Today’s team review is from Cathy. She blogs here https://betweenthelinesbookblog.wordpress.com/
Cathy has been reading In This Small Spot by Caren Werlinger
In This Small Spot is a beautifully written and emotional story following the life choices, ups and downs, and introspections of Dr Michele Stewart, a renowned oncology surgeon. Several years after losing her much loved partner, Alice, to cancer, she questions her role as a doctor and her place in the medical profession.
After leaving school Michele (Mickey) toyed with the idea of becoming a nun but decided to go to university and later met Alice. Now, needing something to give her life some meaning she again contemplates the life of a nun. Many conversations with Mother Theodora later, Mickey decides to enter St Bridget’s Abbey as a postulant.
‘Several seconds passed as Mother Theodora searched Mickey’s eyes. “I know you mean that, Mickey. But remember that an abbey is not a place where you can run away from yourself. Quite the contrary. Having stripped away the disguises and distractions of the outside world: clothes, career, material possessions, the true you is most often magnified, for better or for worse.”’
The story is multi-layered, very atmospheric, written with depth and told in the present with flashbacks to Mickey’s life with Alice, showing the kind of woman she was before shock and grief began to chip away at her confidence and belief in her work. She feels the need to re-assess, to try and work out where she belongs, hoping this spiritual journey will help to clarify what is important and the right path to take, even though she’s aware it’s likely to be a struggle.
The characters are wonderfully drawn, complex and in the main sympathetic, finding themselves at St Bridget’s Abbey for various reasons and not all of them, including Mickey, finding it easy. There are questions and sometimes doubts arise. Human emotions are evident — homophobia, envy and intolerance, to name a few — although in some cases tightly controlled. There is drama, bonds formed, humour, love and unexpected and shocking events, along with the structured everyday life of the nuns, which is fascinating.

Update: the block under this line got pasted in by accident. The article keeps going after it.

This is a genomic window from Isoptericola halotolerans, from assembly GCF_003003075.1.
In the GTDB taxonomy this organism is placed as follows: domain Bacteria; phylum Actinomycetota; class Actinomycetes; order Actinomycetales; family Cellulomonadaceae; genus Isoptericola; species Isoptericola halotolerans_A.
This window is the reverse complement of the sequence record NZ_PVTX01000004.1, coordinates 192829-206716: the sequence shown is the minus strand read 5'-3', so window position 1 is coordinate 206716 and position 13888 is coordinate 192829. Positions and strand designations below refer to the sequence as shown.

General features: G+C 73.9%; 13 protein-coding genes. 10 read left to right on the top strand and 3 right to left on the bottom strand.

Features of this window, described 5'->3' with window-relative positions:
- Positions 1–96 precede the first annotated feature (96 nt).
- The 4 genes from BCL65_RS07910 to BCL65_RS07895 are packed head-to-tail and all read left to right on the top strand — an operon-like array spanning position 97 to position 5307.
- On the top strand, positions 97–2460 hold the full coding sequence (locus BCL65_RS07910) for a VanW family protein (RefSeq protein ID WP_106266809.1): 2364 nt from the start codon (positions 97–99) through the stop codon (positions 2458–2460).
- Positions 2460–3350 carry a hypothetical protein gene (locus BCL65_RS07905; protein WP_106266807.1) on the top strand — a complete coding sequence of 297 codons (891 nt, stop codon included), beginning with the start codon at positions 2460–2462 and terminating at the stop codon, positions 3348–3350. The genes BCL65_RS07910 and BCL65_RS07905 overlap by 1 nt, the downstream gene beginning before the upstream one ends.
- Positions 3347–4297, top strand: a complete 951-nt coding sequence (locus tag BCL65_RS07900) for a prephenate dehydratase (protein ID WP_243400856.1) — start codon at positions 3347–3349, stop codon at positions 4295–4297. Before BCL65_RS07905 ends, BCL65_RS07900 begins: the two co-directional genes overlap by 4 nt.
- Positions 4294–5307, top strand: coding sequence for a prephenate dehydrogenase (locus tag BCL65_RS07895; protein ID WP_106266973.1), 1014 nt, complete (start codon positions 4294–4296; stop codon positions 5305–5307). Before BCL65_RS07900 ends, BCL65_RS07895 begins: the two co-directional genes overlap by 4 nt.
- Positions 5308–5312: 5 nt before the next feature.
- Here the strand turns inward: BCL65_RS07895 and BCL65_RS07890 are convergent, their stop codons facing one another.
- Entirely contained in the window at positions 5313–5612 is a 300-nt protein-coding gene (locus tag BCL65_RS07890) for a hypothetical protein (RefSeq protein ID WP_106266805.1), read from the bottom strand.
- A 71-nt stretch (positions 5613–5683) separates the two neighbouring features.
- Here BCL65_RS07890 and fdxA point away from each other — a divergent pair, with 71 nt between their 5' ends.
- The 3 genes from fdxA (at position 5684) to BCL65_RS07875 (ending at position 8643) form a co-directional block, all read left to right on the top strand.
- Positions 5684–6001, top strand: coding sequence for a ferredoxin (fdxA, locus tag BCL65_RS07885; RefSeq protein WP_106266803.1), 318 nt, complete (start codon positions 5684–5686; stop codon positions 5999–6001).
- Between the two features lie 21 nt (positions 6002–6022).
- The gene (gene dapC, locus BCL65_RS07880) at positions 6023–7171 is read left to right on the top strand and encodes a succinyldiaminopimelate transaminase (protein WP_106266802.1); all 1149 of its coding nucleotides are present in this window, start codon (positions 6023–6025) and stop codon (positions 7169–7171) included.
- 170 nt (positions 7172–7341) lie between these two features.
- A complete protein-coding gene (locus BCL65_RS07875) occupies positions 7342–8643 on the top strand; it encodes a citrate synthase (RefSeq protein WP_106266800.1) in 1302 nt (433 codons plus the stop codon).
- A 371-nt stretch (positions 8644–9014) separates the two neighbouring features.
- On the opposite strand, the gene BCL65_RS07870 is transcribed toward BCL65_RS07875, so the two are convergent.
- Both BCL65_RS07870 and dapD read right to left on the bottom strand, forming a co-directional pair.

Mickey is a realistic and relatable character, struggling with her emotions and choices. As time passes she becomes more adaptable and aware, and always ready to help others as the sense of community deepens. But the world outside the abbey creeps in, testing Mickey and forcing her to make choices she wouldn’t have imagined.
I had to sit with this story for a while and it’s one that will stay with me for a good while. I’ve only read one of Caren Werlinger’s books before this one, but it’s something I’ll be rectifying as soon as I can.
“Here, the true you is most often magnified, for better or for worse.” Abbess Theodora
In a world increasingly connected to computers and machines but disconnected to self and others, Dr. Michele Stewart finds herself drowning in a life that no longer holds meaning. Searching for a deeper connection after losing her partner, Alice, she enters a contemplative monastery, living a life dedicated to prayer, to faith in things unseen. Though most of her family and friends are convinced that she has become a nun to run away from her life, she finds herself more attuned to life than she has been in years. Stripped of the things that define most people in the outside world – career, clothing, possessions – she rediscovers a long forgotten part of herself. But sooner than she expects, the outside world intrudes, forcing her to confront doubts and demons she thought she had left behind. The ultimate test of her vocation comes from the unlikeliest source when she finds herself falling in love again. As she struggles to discern where she belongs, she discovers the terrifying truth of Abbess Theodora’s warning. For better or for worse.
Great review, Cathy, and I totally agree. This is such a lovely book, and she is a wonderful writer.
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What an intriguing and unique story line. Makes me wonder about the inspiration.
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This sounds like a compelling story, Cathy. A modern version of The Nun’s Story, which riveted me.
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A few years ago I read The Greenest Branch by PK Adams. It is about the Benedictine abbess Hildegard. That was a good story and is set in the 12th century.
Very compelling. To this day the House of Brede and the Nun’s Story remain my favourite reads. This may have to go on my tbr and moved up pile.
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Oh that’s lovely to hear, two books that I haven’t read, so thanks for the recommendations too.